(1947- ) UK illustrator and author, who began to publish drawings of genre interest with his highly intricate, architecturally imaginative portrayal of the eponymous Edifice or City conceived in conjunction with a long narrative poem by Brian W Aldiss as Pile: Petals from St Klaed's Computer (graph 1979). Pile itself – drawn by Wilks in terms evocative of the work of M C Escher and Giovanni Battista Piranesi – is a claustrophobic but playful expression of the city seen from without, but also conceived in terms of Urban Fantasy [for Urban Fantasy, for Edifice above, and for a differently-couched entry on Wilks, see The Encyclopedia of Fantasy under links below]. In Granny's Garden (graph 1980), to a poem by Sarah Harrison (1946- ), presents the eponymous enclave as a kind of Zoo containing within it animal species from previous ages. The Weather Works (graph 1983), a narrative poem woodenly derivative of Lewis Carroll's The Hunting of the Snark (1876, chap), again describes a kind of edifice, in this case a Steampunk complex works where weather is made.
Wilks is almost certainly best known for his various picture books each of which contains information graphically presented in the form of precisely drawn images – often hundreds of them – which must be identified within the overall work. The Ultimate Alphabet (graph 1986; exp vt The Annotated Ultimate Alphabet 1988) – comprises for instance twenty-six dauntingly intricate paintings, each devoted to objects whose name begins with a particular letter of the alphabet (the painting devoted to the letter S alone contains 1229 separate items), all charted and enumerated in the annotated version of the project. The Ultimate Noah's Ark (graph 1993) consists of a single painting – presented whole and then broken into sixteen details – containing 353 paired animals, variously placed, plus one singleton which readers are asked to find (the wraparound dustjacket, which will have been stripped by the British Library and other statutory institutions, presents an entirely different rendering of the bestiary; see link to Picture Gallery below). The Ultimate Spot-the-Difference Book (graph 1997) presents mirror texts and images, each containing a least one difference.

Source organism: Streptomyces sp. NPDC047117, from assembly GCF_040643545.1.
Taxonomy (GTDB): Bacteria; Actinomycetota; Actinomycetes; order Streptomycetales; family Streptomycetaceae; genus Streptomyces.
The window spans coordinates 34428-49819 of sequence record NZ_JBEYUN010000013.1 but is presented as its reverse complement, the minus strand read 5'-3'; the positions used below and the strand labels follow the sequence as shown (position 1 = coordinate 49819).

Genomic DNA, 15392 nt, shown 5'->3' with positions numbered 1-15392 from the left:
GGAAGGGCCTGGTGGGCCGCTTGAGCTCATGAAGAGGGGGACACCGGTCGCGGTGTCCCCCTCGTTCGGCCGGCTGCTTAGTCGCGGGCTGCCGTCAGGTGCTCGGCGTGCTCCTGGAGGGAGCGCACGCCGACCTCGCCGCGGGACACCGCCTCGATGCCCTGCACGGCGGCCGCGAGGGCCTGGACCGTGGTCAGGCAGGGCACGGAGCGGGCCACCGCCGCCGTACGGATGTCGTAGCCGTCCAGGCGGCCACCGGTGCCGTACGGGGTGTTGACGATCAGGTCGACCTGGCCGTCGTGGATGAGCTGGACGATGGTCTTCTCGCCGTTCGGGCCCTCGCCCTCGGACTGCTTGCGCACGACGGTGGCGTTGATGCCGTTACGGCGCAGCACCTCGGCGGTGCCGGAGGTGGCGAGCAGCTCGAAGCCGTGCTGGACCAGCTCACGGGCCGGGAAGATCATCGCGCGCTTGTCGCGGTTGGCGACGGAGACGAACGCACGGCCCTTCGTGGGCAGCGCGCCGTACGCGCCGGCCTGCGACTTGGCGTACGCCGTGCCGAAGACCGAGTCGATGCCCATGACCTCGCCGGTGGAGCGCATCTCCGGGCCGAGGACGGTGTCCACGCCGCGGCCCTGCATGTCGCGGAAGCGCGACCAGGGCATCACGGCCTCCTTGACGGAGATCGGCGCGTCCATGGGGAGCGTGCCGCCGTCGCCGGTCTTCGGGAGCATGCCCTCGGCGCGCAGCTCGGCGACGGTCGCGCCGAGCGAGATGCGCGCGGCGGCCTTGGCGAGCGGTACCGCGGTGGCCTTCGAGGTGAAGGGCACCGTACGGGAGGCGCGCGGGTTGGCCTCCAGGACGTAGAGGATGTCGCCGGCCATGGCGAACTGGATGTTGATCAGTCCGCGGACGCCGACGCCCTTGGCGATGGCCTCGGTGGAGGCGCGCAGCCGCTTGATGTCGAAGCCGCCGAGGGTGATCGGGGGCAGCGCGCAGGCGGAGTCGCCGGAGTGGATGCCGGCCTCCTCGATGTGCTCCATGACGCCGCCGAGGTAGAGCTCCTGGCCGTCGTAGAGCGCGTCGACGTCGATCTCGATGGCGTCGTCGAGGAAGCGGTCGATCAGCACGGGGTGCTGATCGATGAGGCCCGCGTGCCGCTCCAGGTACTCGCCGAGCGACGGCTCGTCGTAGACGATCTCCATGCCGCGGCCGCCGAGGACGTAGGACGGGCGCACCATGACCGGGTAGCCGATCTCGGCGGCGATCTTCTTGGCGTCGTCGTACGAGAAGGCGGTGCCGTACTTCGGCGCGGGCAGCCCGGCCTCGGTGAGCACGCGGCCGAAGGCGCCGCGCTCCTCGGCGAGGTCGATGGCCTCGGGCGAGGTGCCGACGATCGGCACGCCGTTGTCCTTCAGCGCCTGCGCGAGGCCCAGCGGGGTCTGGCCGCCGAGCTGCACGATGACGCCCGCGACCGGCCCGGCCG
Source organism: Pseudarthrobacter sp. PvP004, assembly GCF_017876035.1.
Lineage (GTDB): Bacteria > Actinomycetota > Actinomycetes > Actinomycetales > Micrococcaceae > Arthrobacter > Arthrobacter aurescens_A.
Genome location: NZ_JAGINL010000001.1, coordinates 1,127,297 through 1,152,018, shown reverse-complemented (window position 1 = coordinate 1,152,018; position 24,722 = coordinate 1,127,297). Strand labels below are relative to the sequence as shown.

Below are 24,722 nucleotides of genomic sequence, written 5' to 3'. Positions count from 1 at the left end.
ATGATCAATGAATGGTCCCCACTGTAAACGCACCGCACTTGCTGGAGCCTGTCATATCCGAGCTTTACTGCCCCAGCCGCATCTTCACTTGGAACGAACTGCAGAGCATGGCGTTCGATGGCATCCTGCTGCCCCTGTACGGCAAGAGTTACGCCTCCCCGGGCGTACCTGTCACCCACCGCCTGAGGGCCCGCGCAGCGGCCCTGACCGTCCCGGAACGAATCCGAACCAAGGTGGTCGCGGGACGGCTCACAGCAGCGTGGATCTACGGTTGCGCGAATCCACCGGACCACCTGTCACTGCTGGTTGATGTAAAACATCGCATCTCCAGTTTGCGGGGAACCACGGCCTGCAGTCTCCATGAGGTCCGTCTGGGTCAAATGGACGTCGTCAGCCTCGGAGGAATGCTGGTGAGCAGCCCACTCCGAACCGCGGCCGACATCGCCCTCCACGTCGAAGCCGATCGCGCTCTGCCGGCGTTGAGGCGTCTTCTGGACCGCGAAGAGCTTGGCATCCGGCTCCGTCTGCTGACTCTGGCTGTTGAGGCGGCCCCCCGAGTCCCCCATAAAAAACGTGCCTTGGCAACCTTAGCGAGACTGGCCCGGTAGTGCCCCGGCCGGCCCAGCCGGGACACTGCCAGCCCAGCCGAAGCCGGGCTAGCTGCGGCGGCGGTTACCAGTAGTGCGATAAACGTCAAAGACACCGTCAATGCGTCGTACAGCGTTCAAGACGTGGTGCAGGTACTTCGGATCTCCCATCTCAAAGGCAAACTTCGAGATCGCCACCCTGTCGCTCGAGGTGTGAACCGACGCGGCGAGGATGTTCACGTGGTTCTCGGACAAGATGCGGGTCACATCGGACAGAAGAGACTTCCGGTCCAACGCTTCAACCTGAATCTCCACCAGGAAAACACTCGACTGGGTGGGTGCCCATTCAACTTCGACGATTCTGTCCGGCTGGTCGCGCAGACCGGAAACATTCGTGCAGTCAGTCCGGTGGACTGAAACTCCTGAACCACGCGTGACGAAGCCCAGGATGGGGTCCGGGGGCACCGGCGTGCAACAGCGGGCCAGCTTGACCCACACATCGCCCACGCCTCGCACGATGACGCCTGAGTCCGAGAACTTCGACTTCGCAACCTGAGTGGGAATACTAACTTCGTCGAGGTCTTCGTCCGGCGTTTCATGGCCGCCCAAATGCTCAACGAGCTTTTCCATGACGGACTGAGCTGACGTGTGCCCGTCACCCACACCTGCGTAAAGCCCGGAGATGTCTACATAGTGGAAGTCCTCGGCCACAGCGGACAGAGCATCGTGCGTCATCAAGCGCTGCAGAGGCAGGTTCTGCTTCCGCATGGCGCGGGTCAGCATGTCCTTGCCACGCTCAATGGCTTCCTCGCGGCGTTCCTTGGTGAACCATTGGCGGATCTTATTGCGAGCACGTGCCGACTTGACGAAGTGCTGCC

In the twenty-first century, Wilks created a narrative-focused alternative to the Ultimate books of the previous decade in the Young Adult Mirror Tree sequence, comprising MirrorScape (2007), MirrorStorm (2009) and MirrorShade (2010); the young protagonists, having encountered a painter whose works allow entry into the worlds they depict, have various adventures within worlds which could be described as Virtual-Reality Pocket Universes, all interlinked by Mirrors [see The Encyclopedia of Fantasy under links below], repetitions, Doppelgangers: everything, as in all of Wilks's work, ultimately seeable. [JC]
Michael Thomas Wilks
born London: 20 March 1947
- MirrorScape (London: Egmont Books, 2007) [Mirror Tree: illus/hb/Mike Wilks]
- MirrorStorm (London: Egmont Books, 2009) [Mirror Tree: illus/hb/Mike Wilks]
- MirrorShade (London: Egmont Books, 2010) [Mirror Tree: illus/hb/Mike Wilks]
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